The Future of Oil Development in Alaska
Alaska State Senator Lesil McGuire
A brief history of oil development in Alaska.
1889 First exploration wells are drilled at Oil Bay in the Cook Inlet.
1911 The first commercial development of oil occurs at the Katalla field.
1957 Richfield Oil Company discovers oil at the Swanson River.
1968 Prudhoe Bay, the largest oil field in North America is discovered on the
North Slope of Alaska.
1970 Cook Inlet Production peaks at 225,000 barrels per day.
1971 Congress passes the Alaska Native Claims Settlement Act (ANCSA).
1973 Vice-President Agnew casts the tie breaking vote authorizing
construction of the Trans-Alaska Pipeline.
1984 Mukluk, the most expensive dry hole in American history, is abandoned
in the Beaufort Sea.
1988 Production from Alaska’s North Slope peaks at 2.1 million bpd.
1989 The Exxon Valdez runs aground on Bligh Reef in Prince William Sound.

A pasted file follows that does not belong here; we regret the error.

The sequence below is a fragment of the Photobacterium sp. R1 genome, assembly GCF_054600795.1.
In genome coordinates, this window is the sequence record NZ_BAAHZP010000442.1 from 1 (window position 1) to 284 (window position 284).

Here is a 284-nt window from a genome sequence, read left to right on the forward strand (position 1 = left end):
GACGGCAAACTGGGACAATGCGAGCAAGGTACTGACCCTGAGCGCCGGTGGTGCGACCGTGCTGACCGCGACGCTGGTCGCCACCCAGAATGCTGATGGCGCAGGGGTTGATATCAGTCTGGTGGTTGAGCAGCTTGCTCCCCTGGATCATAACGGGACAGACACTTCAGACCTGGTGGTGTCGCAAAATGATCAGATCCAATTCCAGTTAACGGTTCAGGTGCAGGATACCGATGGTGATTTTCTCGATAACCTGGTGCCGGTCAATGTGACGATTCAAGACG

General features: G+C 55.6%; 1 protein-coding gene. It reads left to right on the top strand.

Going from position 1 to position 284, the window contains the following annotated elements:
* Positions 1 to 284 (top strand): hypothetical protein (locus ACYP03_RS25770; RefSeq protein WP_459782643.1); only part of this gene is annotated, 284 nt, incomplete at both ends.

2005 The 15 billionth barrel passes through the Trans-Alaska Pipeline.
2008 Federal OCS lease sale in the Chukchi sea breaks records at $2.6 billion.
Infrastructure + Workforce + Reserves =
Current Production 647,000
13,000 direct jobs.
30 billion barrels of
conventional crude oil
20 billion barrels of heavy oil.
132 trillion cubic feet of
conventional natural gas.
590 trillion cubic feet of
Logistics + Permitting + Stakeholders =
High operating costs.
A Promising Future…………….or?
North Slope Oil Production North Slope Oil Production
Without OCS Development. With OCS Development.
State Policy Initiatives
Exploration and development incentives.
Production Tax credits that can be monetized
Between 20%-40% of expenditures.
Alaska Gasline Inducement Act (AGIA)
$500 million in State funds for licensed project sponsor
(TransCanada & Exxon).
Northern Waters Task Force (AK Legislature)
Senator Lesil McGuire
716 W. 4th Avenue, Suite 430
Anchorage, Alaska 99501
Phone: 907-269-0250 Fax: 907-269-0249